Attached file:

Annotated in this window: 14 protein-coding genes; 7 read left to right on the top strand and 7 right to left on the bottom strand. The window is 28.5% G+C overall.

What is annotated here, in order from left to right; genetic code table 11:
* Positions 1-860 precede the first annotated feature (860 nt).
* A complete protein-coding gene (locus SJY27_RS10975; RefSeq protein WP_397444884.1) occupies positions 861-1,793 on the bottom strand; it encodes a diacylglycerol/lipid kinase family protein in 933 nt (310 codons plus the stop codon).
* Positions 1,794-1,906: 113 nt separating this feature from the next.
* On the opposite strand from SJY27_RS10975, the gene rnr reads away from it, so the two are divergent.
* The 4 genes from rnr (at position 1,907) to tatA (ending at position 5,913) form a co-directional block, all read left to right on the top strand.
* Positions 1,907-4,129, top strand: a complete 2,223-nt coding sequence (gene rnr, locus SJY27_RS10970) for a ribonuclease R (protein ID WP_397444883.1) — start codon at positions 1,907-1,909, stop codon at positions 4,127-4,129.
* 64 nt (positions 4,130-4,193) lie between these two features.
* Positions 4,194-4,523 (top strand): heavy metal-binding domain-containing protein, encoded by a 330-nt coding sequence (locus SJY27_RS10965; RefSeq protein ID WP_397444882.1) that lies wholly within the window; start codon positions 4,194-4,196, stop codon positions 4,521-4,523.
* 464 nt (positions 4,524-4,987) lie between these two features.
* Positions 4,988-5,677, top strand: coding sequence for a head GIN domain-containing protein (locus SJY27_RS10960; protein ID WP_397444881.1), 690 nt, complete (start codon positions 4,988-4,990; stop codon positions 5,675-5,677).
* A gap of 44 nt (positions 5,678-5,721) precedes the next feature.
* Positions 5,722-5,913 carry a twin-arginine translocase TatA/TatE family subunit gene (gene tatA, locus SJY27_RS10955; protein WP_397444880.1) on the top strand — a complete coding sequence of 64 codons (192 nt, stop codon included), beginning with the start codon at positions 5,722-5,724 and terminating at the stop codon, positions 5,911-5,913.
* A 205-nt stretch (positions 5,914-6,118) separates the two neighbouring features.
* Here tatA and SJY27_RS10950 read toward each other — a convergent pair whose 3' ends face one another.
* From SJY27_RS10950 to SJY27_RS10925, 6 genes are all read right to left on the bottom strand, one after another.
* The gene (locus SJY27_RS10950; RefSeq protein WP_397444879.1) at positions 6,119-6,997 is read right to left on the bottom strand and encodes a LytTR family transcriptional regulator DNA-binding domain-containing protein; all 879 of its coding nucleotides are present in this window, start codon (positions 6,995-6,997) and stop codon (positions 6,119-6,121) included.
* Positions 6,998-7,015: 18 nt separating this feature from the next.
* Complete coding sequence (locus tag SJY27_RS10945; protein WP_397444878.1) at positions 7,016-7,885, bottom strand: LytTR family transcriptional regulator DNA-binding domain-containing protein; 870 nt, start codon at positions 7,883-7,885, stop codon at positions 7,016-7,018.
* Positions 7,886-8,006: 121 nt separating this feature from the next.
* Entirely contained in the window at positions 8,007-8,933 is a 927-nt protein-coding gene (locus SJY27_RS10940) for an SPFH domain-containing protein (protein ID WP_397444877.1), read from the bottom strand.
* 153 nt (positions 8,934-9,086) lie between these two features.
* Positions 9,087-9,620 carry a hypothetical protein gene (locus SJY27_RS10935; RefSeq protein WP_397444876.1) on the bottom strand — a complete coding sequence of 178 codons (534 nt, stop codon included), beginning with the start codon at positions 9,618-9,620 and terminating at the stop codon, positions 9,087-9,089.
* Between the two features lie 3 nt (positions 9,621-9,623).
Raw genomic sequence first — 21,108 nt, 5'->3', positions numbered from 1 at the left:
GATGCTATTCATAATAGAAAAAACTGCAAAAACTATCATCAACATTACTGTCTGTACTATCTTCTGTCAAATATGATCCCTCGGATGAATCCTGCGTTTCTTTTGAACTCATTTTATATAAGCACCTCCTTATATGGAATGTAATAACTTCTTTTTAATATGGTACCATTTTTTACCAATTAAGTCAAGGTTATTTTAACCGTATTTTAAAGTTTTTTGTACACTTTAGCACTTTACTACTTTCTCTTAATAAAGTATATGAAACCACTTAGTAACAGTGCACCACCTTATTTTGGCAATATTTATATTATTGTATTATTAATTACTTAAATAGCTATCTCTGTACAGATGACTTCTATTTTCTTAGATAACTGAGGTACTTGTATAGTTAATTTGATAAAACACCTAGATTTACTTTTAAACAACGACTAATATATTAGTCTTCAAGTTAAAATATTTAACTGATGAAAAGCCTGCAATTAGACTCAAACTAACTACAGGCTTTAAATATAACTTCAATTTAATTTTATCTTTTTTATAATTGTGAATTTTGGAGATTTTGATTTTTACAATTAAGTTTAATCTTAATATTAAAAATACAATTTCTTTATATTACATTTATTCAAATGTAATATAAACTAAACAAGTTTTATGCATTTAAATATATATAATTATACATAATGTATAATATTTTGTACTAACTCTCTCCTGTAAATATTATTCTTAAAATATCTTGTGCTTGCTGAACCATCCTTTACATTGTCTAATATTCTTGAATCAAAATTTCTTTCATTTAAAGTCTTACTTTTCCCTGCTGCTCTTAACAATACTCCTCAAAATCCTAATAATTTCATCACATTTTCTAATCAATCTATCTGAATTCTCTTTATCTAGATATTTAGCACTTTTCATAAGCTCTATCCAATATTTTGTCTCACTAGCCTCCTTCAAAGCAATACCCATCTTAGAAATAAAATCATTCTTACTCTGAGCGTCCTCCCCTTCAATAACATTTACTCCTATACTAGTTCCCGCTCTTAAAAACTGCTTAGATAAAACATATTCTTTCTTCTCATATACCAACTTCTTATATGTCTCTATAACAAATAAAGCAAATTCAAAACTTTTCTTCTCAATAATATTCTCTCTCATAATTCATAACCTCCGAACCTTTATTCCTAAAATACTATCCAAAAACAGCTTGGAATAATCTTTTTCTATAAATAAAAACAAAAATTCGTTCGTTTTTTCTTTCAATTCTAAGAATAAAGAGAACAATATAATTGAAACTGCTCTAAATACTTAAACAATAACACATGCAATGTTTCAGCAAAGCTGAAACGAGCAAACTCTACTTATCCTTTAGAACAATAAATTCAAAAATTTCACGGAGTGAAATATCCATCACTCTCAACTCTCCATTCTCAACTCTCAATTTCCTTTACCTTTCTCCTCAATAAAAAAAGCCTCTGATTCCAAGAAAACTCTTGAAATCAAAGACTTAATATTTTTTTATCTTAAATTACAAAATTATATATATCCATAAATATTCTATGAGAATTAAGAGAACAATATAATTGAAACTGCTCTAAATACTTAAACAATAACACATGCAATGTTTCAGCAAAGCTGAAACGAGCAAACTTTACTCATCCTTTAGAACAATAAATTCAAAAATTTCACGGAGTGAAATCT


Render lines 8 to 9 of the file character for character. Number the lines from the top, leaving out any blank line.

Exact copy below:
* Positions 1,907-4,129, top strand: a complete 2,223-nt coding sequence (gene rnr, locus SJY27_RS10970) for a ribonuclease R (protein ID WP_397444883.1) — start codon at positions 1,907-1,909, stop codon at positions 4,127-4,129.
* 64 nt (positions 4,130-4,193) lie between these two features.